1025

result(s)

Word(s)
Publication type
Author
Keyword
Date

Recovery and resolution of central counterparties

22-03-2017

This impact assessment builds a convincing case for action. It is mainly based on expert judgement by the Commission's departments and is backed up by relevant references, public consultation and coordination with international work-streams. The Commission states that the proposal, published in November 2016, is fully in line with the latest policy discussions and orientation by the Financial Stability Board and the G20, quoting a document from August 2016. Notwithstanding this, the Impact assessment ...

This impact assessment builds a convincing case for action. It is mainly based on expert judgement by the Commission's departments and is backed up by relevant references, public consultation and coordination with international work-streams. The Commission states that the proposal, published in November 2016, is fully in line with the latest policy discussions and orientation by the Financial Stability Board and the G20, quoting a document from August 2016. Notwithstanding this, the Impact assessment itself does not appear to have been fully updated since the summer of 2015. Therefore, some potentially important developments do not seem to be properly reflected in the IA. These include the recognition of non-EU central counterparties, the publication of new material, and the scenarios opened in the clearing world by the UK referendum of 23 June 2016.

Economic Dialogue with the Other EU Institutions under the European Semester Cycle (State-of-Play, March 2017)

22-03-2017

This document provides an overview of forthcoming and undertaken Economic Dialogues with the other institutions of the European Union under the European Semester Cycle(s). It is updated on a regular basis.

This document provides an overview of forthcoming and undertaken Economic Dialogues with the other institutions of the European Union under the European Semester Cycle(s). It is updated on a regular basis.

Economic Dialogue with Croatia

22-03-2017

This note presents selected information on the current status of the EU economic governance procedures and related relevant information in view of an Economic Dialogue with Zdravko Maric, Croatia’s Minister for Finance, in the ECON committee of the European Parliament. The invitation for a dialogue is in accordance with the EU economic governance framework.

This note presents selected information on the current status of the EU economic governance procedures and related relevant information in view of an Economic Dialogue with Zdravko Maric, Croatia’s Minister for Finance, in the ECON committee of the European Parliament. The invitation for a dialogue is in accordance with the EU economic governance framework.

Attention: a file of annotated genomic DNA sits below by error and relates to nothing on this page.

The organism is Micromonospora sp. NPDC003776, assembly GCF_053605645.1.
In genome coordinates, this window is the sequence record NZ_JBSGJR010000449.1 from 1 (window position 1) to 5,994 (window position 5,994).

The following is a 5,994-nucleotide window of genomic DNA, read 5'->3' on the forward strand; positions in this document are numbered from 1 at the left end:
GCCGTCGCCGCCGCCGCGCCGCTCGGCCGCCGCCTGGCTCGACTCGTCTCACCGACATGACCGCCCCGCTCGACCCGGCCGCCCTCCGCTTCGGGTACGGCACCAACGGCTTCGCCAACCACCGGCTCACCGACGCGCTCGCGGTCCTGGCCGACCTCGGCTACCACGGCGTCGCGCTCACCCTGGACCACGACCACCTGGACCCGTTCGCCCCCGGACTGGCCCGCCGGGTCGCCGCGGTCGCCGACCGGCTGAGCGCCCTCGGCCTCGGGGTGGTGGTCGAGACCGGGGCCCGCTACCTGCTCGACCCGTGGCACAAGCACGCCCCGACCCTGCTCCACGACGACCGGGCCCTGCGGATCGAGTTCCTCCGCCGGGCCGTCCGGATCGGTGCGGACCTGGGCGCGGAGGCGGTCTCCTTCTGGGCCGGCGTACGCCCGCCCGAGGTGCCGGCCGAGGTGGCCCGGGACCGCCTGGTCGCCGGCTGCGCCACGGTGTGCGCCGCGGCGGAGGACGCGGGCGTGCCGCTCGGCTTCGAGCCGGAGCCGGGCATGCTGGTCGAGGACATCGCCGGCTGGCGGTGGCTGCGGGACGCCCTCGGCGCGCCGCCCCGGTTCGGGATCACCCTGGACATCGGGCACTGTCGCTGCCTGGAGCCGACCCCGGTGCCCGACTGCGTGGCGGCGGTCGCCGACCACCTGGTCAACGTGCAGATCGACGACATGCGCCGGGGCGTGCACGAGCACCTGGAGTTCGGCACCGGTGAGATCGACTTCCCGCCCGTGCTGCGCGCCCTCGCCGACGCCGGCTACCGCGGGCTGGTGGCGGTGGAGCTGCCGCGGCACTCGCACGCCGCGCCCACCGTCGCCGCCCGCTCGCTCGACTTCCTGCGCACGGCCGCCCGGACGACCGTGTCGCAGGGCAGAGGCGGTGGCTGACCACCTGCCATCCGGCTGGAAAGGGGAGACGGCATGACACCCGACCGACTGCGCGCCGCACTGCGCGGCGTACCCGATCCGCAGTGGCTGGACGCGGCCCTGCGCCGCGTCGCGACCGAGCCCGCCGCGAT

Hybrid mismatches with third countries

21-03-2017

Hybrid mismatch is a situation where a cross-border activity is treated differently for tax purposes by the countries involved, resulting in favourable tax treatment. Hybrid mismatches are used as aggressive tax planning structures, which in turn trigger policy reactions to neutralise their tax effects. When adopting the Anti-Tax Avoidance Directive in July 2016, the Council requested that the Commission put forward a proposal on hybrid mismatches involving third countries. The amendment proposed ...

Hybrid mismatch is a situation where a cross-border activity is treated differently for tax purposes by the countries involved, resulting in favourable tax treatment. Hybrid mismatches are used as aggressive tax planning structures, which in turn trigger policy reactions to neutralise their tax effects. When adopting the Anti-Tax Avoidance Directive in July 2016, the Council requested that the Commission put forward a proposal on hybrid mismatches involving third countries. The amendment proposed by the Commission on 25 October broadens the provisions of the directive accordingly. It seeks to neutralise mismatches by obliging Member States to deny the deduction of payments by taxpayers or by requiring taxpayers to include a payment or a profit in their taxable income. As this is a tax measure, Parliament is consulted only, and the proposal will be adopted by the Council. The Economic and Monetary Affairs Committee is preparing Parliament's opinion.

Structural reform support programme 2017-2020

21-03-2017

Structural reforms have been identified as crucial to accelerating economic recovery, boosting growth and reducing unemployment. In November 2015, the European Commission proposed to establish the Structural Reform Support Programme 2017-2020, to provide Member States with technical assistance in designing and implementing structural reforms. The proposed budget is €142.8 million, to be taken from existing technical assistance resources under the European Structural and Investment Funds. Building ...